Part two: no flashbacks, no narrator, less obvious music, and titles simply number the days since Che’s arrival in Bolivia. Starts out a crafty spy tale, with Che in a master disguise to get into the country with everybody looking for him, then meeting the countrymen who yearn for revolution and think the time is right. Alas, the time is not right… the highly organized military government tracks the men, bombs their camps with help from the U.S., and most damning of all, turns the local citizens against the revolutionaries.

Part one is too much of a hero-portrait with too much of a classic film-history-reenactment trajectory, but part two is too dark, too gritty and hopeless with not enough signposts for the audience. The combination could’ve made for two so-so movies, but it doesn’t – not at all – instead, the weaknesses of each disappear in the presence of the other, forming one extremely strong work, probably Soderbergh’s best.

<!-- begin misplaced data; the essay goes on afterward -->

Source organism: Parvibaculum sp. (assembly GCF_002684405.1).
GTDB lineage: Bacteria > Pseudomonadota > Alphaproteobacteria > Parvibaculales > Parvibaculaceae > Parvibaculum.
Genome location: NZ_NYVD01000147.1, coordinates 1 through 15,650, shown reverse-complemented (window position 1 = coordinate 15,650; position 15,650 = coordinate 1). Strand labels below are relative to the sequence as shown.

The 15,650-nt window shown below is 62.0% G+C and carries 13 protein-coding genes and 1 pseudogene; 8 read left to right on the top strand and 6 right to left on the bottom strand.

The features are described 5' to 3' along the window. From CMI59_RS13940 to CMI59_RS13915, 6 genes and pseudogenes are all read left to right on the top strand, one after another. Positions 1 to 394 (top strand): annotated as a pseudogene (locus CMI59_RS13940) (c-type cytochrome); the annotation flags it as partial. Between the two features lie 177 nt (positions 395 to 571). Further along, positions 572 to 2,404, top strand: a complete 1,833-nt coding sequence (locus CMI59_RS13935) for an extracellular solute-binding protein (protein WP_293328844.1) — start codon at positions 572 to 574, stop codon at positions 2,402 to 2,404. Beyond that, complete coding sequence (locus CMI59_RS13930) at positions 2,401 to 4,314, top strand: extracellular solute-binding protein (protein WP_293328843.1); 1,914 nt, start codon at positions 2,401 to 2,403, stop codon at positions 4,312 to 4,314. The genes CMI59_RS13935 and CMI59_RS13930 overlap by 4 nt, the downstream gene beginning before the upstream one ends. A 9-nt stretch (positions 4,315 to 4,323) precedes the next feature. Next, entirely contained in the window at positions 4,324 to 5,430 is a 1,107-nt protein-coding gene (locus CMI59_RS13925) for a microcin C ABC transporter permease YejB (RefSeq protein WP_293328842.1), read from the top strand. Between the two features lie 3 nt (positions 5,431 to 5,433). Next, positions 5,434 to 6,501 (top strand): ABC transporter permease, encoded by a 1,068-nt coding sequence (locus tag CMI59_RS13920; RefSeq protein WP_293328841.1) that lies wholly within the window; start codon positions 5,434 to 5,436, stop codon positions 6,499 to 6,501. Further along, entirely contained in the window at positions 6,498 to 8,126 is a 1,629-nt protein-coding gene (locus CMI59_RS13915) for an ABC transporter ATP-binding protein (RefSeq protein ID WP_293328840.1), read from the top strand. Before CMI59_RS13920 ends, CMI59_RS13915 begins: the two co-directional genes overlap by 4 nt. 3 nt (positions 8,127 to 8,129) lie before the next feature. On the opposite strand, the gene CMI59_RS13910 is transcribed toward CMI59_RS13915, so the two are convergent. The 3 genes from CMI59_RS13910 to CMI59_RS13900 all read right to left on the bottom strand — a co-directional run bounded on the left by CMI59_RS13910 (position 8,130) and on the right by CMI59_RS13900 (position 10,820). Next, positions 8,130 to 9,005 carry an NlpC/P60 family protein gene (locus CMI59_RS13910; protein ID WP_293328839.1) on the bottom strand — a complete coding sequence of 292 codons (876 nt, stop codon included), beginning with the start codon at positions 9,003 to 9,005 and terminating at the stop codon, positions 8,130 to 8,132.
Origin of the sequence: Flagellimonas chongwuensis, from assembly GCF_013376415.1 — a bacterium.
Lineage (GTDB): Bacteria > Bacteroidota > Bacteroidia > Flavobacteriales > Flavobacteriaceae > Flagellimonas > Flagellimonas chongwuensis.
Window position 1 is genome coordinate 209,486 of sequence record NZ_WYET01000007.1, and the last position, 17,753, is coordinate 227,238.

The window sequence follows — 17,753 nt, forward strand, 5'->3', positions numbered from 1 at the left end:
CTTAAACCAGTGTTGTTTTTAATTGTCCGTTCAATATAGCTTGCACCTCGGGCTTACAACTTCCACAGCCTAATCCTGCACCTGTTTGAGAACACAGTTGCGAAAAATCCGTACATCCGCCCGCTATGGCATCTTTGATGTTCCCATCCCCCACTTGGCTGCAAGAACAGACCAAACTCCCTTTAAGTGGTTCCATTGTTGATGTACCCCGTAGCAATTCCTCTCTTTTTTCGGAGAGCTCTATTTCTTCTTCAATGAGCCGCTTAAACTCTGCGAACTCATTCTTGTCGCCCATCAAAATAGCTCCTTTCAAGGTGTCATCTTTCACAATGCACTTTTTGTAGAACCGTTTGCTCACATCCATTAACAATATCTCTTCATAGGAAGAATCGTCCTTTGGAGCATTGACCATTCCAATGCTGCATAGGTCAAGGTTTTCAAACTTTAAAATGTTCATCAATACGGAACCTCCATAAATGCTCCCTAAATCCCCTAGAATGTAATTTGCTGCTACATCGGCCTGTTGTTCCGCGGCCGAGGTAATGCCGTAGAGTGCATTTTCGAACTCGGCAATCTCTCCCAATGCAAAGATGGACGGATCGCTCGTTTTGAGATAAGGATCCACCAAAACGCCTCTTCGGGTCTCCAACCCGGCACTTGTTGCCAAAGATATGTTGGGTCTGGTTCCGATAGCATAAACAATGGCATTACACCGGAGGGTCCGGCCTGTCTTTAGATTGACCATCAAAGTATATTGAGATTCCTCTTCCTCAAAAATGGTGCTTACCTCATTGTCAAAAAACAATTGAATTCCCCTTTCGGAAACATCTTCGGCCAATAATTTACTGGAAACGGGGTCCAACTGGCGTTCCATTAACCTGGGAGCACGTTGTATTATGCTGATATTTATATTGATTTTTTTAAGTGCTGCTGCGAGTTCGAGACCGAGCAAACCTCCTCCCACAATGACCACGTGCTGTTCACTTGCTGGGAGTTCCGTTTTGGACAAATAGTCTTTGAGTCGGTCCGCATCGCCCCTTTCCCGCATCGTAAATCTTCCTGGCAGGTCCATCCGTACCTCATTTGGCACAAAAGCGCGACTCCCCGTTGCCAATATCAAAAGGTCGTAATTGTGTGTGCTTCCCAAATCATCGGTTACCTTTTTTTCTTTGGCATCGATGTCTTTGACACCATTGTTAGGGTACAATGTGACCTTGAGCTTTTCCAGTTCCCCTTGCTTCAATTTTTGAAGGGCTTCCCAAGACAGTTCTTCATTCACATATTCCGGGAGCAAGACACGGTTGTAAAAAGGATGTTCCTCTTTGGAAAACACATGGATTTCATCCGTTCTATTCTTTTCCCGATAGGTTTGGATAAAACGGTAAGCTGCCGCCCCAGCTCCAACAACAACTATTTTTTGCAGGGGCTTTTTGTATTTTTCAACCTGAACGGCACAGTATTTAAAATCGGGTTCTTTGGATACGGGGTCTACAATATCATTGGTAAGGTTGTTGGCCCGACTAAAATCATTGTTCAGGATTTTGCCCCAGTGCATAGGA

From the writer of Eragon and Jurassic Park III… I’m serious! Besides Cannes-winner Del Toro and hundreds of unfamiliar faces, we had Catalina Moreno (of Fast Food Nation, Maria Full of Grace), Gaston Pauls (star of Nine Queens), Lou Diamond Phillips (who I didn’t recognize; only place I’ve seen him in 20 years is Bats), Jsu Garcia (Traffic, Nightmare on Elm Street) and a cameo by Matt Damon.

1. Only movie in recent memory that makes me hope for a special-edition DVD so I can sit and watch making-of featurettes all night long to answer the record number of “HOW did they DO that”s which hit me during the screening.